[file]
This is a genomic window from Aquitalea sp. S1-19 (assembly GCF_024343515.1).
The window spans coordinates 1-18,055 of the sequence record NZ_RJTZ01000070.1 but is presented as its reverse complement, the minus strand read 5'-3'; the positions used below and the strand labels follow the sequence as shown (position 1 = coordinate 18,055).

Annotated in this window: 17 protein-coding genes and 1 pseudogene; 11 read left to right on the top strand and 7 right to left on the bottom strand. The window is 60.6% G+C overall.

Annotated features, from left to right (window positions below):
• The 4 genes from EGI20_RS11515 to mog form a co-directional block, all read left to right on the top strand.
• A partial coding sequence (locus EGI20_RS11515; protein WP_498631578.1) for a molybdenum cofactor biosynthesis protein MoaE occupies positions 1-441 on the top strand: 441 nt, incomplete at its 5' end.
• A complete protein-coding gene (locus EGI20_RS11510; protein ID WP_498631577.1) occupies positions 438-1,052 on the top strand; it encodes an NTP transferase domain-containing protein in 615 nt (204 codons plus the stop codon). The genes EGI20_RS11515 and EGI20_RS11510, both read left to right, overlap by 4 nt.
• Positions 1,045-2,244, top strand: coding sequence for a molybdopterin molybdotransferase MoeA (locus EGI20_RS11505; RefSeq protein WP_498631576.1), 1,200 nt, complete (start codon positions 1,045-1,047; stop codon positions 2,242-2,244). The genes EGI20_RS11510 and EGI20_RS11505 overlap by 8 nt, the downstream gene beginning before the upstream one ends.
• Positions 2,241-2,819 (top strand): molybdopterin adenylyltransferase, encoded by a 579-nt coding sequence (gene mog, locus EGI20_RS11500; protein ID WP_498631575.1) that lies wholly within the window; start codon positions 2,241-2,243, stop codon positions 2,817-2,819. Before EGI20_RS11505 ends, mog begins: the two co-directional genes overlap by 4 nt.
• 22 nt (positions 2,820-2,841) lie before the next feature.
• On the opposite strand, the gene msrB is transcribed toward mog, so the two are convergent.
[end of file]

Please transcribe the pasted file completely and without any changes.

This is a genomic window from Aquitalea sp. S1-19 (assembly GCF_024343515.1).
The window spans coordinates 1-18,055 of the sequence record NZ_RJTZ01000070.1 but is presented as its reverse complement, the minus strand read 5'-3'; the positions used below and the strand labels follow the sequence as shown (position 1 = coordinate 18,055).

Annotated in this window: 17 protein-coding genes and 1 pseudogene; 11 read left to right on the top strand and 7 right to left on the bottom strand. The window is 60.6% G+C overall.

Annotated features, from left to right (window positions below):
• The 4 genes from EGI20_RS11515 to mog form a co-directional block, all read left to right on the top strand.
• A partial coding sequence (locus EGI20_RS11515; protein WP_498631578.1) for a molybdenum cofactor biosynthesis protein MoaE occupies positions 1-441 on the top strand: 441 nt, incomplete at its 5' end.
• A complete protein-coding gene (locus EGI20_RS11510; protein ID WP_498631577.1) occupies positions 438-1,052 on the top strand; it encodes an NTP transferase domain-containing protein in 615 nt (204 codons plus the stop codon). The genes EGI20_RS11515 and EGI20_RS11510, both read left to right, overlap by 4 nt.
• Positions 1,045-2,244, top strand: coding sequence for a molybdopterin molybdotransferase MoeA (locus EGI20_RS11505; RefSeq protein WP_498631576.1), 1,200 nt, complete (start codon positions 1,045-1,047; stop codon positions 2,242-2,244). The genes EGI20_RS11510 and EGI20_RS11505 overlap by 8 nt, the downstream gene beginning before the upstream one ends.
• Positions 2,241-2,819 (top strand): molybdopterin adenylyltransferase, encoded by a 579-nt coding sequence (gene mog, locus EGI20_RS11500; protein ID WP_498631575.1) that lies wholly within the window; start codon positions 2,241-2,243, stop codon positions 2,817-2,819. Before EGI20_RS11505 ends, mog begins: the two co-directional genes overlap by 4 nt.
• 22 nt (positions 2,820-2,841) lie before the next feature.
• On the opposite strand, the gene msrB is transcribed toward mog, so the two are convergent.